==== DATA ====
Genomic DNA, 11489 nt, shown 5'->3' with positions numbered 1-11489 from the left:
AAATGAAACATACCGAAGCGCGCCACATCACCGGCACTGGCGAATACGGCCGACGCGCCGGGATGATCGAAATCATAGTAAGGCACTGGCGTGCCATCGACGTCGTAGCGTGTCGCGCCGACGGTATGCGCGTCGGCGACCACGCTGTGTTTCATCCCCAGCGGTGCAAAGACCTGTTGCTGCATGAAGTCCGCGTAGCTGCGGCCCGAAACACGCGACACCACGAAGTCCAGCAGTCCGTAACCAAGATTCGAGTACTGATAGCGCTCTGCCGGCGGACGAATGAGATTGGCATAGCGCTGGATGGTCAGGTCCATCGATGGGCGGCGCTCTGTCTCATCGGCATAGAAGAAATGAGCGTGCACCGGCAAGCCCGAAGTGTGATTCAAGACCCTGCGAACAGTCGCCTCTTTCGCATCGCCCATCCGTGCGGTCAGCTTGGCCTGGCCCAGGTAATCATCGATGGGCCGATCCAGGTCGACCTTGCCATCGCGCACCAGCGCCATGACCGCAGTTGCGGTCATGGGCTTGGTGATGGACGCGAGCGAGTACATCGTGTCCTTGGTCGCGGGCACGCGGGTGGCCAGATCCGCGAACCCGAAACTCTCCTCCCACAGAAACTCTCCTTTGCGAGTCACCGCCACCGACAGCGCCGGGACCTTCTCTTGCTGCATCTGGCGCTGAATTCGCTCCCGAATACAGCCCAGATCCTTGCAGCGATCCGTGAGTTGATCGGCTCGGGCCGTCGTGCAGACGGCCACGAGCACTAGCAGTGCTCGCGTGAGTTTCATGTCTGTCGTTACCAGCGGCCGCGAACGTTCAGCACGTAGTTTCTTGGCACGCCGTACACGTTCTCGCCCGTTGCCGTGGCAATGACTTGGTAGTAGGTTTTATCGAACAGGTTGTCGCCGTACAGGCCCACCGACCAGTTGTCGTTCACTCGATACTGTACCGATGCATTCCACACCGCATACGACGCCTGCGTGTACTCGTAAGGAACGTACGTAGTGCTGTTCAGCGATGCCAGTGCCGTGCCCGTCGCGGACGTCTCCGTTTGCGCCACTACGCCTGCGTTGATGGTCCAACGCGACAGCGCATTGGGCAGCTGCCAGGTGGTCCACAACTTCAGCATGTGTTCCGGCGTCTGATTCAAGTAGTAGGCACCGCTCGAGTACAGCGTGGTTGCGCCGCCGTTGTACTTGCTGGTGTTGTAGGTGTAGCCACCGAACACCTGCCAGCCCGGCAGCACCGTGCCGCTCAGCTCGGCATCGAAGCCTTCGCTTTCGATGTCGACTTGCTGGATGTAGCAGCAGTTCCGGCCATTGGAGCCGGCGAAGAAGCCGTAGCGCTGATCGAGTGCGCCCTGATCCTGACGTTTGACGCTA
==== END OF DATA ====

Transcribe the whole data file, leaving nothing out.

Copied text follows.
Genomic DNA, 11489 nt, shown 5'->3' with positions numbered 1-11489 from the left:
AAATGAAACATACCGAAGCGCGCCACATCACCGGCACTGGCGAATACGGCCGACGCGCCGGGATGATCGAAATCATAGTAAGGCACTGGCGTGCCATCGACGTCGTAGCGTGTCGCGCCGACGGTATGCGCGTCGGCGACCACGCTGTGTTTCATCCCCAGCGGTGCAAAGACCTGTTGCTGCATGAAGTCCGCGTAGCTGCGGCCCGAAACACGCGACACCACGAAGTCCAGCAGTCCGTAACCAAGATTCGAGTACTGATAGCGCTCTGCCGGCGGACGAATGAGATTGGCATAGCGCTGGATGGTCAGGTCCATCGATGGGCGGCGCTCTGTCTCATCGGCATAGAAGAAATGAGCGTGCACCGGCAAGCCCGAAGTGTGATTCAAGACCCTGCGAACAGTCGCCTCTTTCGCATCGCCCATCCGTGCGGTCAGCTTGGCCTGGCCCAGGTAATCATCGATGGGCCGATCCAGGTCGACCTTGCCATCGCGCACCAGCGCCATGACCGCAGTTGCGGTCATGGGCTTGGTGATGGACGCGAGCGAGTACATCGTGTCCTTGGTCGCGGGCACGCGGGTGGCCAGATCCGCGAACCCGAAACTCTCCTCCCACAGAAACTCTCCTTTGCGAGTCACCGCCACCGACAGCGCCGGGACCTTCTCTTGCTGCATCTGGCGCTGAATTCGCTCCCGAATACAGCCCAGATCCTTGCAGCGATCCGTGAGTTGATCGGCTCGGGCCGTCGTGCAGACGGCCACGAGCACTAGCAGTGCTCGCGTGAGTTTCATGTCTGTCGTTACCAGCGGCCGCGAACGTTCAGCACGTAGTTTCTTGGCACGCCGTACACGTTCTCGCCCGTTGCCGTGGCAATGACTTGGTAGTAGGTTTTATCGAACAGGTTGTCGCCGTACAGGCCCACCGACCAGTTGTCGTTCACTCGATACTGTACCGATGCATTCCACACCGCATACGACGCCTGCGTGTACTCGTAAGGAACGTACGTAGTGCTGTTCAGCGATGCCAGTGCCGTGCCCGTCGCGGACGTCTCCGTTTGCGCCACTACGCCTGCGTTGATGGTCCAACGCGACAGCGCATTGGGCAGCTGCCAGGTGGTCCACAACTTCAGCATGTGTTCCGGCGTCTGATTCAAGTAGTAGGCACCGCTCGAGTACAGCGTGGTTGCGCCGCCGTTGTACTTGCTGGTGTTGTAGGTGTAGCCACCGAACACCTGCCAGCCCGGCAGCACCGTGCCGCTCAGCTCGGCATCGAAGCCTTCGCTTTCGATGTCGACTTGCTGGATGTAGCAGCAGTTCCGGCCATTGGAGCCGGCGAAGAAGCCGTAGCGCTGATCGAGTGCGCCCTGATCCTGACGTTTGACGCTA